Critical studies of the graphic novel have often employed methodologies taken from film theory and art criticism. Yet, as graphic novels from Maus to Watchmen entered the literary canon, perhaps the time has come to develop theories for interpreting and evaluating graphic novels that are drawn from classic models of literary theory and criticism.
Using the methodology of Georg Lukács and his detailed defense of literary realism as a socially embedded practice, Litcomix tackles difficult questions about reading graphic novels as literature. What critical standards should we use to measure the quality of a graphic novel? How does the genre contribute to our understanding of ourselves and the world? What qualities distinguish it from other forms of literature?
LitComix hones its theoretical approach through case studies taken from across the diverse world of comics, from Yoshihiro Tatsumi’s groundbreaking manga to the Hernandez Brothers’ influential alt-comix. Whether looking at graphic novel adaptations of Proust or considering how Jack Kirby’s use of intertextuality makes him the Balzac of comics, this study offers fresh perspectives on how we might appreciate graphic novels as literature.
About the Author
ADAM GECZY is an artist and writer who teaches at the University of Sydney. His art has been exhibited across Australia, Asia, and Europe and is in numerous public and private collections. As a writer he has published over 20 books including The Artificial Body in Fashion and Art (Bloomsbury, 2017).
JONATHAN MCBURNIE is an artist and writer based in Queensland, where he serves as Director of the Rockhamptom Museum of Art. His articles have appeared in such journals as Eyeline, Catalogue, and Sneaky, and he is author of the graphic novel Floodland.
"Litcomix, an original, extremely interesting book, argues that we should treat graphic novels as serious literature, applying to them the theories that are usually reserved for discussion of ‘serious’ literature. In a most timely account, Geczy and McBurnie present fascinating and instructive examples."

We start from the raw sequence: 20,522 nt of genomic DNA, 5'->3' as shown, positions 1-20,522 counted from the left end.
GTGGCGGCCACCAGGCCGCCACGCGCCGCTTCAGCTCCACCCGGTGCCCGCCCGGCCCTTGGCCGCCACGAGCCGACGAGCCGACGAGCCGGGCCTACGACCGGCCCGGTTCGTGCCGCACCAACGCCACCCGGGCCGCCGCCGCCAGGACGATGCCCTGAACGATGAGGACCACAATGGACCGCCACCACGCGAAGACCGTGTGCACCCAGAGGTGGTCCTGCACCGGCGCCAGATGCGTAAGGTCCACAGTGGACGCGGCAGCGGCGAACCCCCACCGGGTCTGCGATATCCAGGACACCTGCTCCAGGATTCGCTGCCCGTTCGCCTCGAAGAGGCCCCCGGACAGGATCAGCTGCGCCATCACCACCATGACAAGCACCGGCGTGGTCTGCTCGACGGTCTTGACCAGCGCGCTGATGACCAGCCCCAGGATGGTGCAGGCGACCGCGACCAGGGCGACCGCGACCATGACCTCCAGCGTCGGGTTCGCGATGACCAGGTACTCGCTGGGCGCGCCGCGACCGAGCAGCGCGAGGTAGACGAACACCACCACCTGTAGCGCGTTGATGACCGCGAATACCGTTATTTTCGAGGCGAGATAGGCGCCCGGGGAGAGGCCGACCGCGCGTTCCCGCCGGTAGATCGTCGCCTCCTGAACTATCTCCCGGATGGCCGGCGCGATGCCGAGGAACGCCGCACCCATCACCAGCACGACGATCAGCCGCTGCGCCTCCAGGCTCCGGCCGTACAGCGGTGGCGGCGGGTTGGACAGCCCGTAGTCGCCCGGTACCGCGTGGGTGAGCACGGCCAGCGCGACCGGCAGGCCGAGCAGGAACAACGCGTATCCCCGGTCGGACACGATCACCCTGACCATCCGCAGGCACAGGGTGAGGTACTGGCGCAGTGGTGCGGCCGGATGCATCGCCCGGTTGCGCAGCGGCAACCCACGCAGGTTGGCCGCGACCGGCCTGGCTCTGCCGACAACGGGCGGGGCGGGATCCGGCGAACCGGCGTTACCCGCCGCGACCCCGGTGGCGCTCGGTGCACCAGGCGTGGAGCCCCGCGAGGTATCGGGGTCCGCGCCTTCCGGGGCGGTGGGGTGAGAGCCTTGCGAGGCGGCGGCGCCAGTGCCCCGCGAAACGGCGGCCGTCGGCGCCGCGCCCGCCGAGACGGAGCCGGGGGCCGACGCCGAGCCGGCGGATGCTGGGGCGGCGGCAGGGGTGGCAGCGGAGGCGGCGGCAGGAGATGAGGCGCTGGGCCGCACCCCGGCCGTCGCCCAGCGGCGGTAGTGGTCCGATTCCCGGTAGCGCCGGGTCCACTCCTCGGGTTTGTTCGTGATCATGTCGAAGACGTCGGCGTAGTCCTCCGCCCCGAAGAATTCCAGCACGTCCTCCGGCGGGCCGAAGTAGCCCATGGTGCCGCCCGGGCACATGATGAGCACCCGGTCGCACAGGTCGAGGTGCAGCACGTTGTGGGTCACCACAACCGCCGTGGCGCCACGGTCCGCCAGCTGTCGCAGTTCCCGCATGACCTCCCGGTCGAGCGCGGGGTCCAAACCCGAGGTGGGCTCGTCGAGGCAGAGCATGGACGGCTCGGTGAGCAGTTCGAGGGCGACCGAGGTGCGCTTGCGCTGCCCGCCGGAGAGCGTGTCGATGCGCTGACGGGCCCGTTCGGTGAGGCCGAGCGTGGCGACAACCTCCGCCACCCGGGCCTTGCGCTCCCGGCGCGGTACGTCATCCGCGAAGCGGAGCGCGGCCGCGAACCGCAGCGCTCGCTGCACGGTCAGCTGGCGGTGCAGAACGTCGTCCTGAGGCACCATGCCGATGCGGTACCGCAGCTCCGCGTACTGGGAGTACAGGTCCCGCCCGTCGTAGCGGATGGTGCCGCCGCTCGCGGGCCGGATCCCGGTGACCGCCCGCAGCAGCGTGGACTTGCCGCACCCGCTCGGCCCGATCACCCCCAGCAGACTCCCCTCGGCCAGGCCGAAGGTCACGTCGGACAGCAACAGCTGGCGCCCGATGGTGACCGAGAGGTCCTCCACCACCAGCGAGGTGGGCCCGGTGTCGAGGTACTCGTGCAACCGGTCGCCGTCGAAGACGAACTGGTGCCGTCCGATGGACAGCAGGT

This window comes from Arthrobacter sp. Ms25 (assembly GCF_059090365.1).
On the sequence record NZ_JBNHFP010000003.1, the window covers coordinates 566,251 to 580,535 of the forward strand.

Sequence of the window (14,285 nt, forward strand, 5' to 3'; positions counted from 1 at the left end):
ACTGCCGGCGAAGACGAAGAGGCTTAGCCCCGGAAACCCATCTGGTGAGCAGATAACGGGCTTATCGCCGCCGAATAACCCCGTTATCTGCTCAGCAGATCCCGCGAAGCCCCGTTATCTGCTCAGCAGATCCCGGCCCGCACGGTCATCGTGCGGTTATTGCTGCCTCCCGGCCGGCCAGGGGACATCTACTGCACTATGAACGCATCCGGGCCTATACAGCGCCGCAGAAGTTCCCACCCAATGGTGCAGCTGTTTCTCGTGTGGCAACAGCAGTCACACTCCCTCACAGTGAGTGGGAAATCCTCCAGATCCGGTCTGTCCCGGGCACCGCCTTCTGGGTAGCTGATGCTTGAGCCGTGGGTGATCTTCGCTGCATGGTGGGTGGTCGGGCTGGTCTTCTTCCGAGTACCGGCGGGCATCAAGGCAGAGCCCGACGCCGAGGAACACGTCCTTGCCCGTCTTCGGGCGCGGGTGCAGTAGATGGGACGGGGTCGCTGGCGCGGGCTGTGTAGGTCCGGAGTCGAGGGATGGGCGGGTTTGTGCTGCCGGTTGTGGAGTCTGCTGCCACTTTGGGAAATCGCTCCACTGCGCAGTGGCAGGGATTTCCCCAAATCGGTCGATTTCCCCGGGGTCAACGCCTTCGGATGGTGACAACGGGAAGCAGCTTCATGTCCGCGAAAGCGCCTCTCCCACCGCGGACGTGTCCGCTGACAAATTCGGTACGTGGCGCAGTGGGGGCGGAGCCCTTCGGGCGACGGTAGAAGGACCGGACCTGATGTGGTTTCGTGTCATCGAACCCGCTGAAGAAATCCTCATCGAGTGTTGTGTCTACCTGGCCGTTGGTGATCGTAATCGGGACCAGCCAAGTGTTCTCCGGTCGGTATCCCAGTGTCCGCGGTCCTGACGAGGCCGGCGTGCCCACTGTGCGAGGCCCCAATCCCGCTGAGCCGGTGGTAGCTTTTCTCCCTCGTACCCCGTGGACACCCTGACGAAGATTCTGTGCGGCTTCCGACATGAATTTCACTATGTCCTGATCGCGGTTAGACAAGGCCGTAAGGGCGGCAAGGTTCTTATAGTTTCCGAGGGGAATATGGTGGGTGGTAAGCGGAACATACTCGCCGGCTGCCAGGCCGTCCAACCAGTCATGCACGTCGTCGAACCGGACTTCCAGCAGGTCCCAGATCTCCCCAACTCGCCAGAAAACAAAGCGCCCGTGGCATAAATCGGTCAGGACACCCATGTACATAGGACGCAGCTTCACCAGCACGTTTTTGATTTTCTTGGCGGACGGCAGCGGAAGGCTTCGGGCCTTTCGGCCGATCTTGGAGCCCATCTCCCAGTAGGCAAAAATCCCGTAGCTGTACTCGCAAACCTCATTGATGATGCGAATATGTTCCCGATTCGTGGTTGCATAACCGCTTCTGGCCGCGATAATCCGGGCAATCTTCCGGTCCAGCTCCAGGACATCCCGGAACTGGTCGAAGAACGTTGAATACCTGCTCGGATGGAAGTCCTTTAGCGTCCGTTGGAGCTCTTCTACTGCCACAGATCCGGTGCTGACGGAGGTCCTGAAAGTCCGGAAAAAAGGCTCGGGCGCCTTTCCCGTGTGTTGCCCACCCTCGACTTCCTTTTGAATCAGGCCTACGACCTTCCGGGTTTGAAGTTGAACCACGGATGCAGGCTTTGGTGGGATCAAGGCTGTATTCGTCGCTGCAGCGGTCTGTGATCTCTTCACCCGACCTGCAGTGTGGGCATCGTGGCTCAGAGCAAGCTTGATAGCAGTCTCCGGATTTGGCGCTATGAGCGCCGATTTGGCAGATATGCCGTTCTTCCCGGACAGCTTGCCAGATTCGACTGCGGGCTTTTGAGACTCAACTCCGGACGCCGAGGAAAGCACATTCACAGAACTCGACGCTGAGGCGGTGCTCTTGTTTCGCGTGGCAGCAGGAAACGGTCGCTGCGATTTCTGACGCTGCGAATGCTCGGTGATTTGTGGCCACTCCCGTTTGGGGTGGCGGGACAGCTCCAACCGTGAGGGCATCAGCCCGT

— David Carrier
"Growing up in The UK during the 1960s, to me, Kirby was "The Comics". Kirby created his own genre whose influence is felt to this very day. It's rare to read something so well thought out on my pet subject. Litcomix is a great read!"
— Shaky Kane
"As a fellow true believer in comics as a high voltage energy conductor, I recommend Geczy and McBurnie's book, one which highlights and categorizes some of the vibrant new methods and genres of cartooning-art power with a well-researched and passionate curation of contemporary gems as example. May the kaleidoscopic galaxy of comics continue to unfurl! "
— Lale Westvind
"The authors want comics to “be treated with the seriousness of so-called ‘proper’ literature.” In this spirit, their book introduces readers to comics makers who should be celebrated for their significant contributions to expanding the horizons of the pleasures of reading."
— Shiamin Kwa
"Litcomix frames the notion that comics are long overdue for serious attention, and then delivers that attention in the most informed possible manner. For too long, comics have had the boot of cultural bias on its neck. This book supplants that boot and puts the graphic novel on even footing with the best of literature."
— Christopher Sperandio
"Reflecting upon central elements of Marxist literary theorist and philosopher Georg Lukács, this admirable volume adds momentum to the speed at which we are recognizing the proper value of the comics art form. Insightful and provocative, once I finished reading this book I wanted to pick it up again and start over.”
— Jeff McLaughlin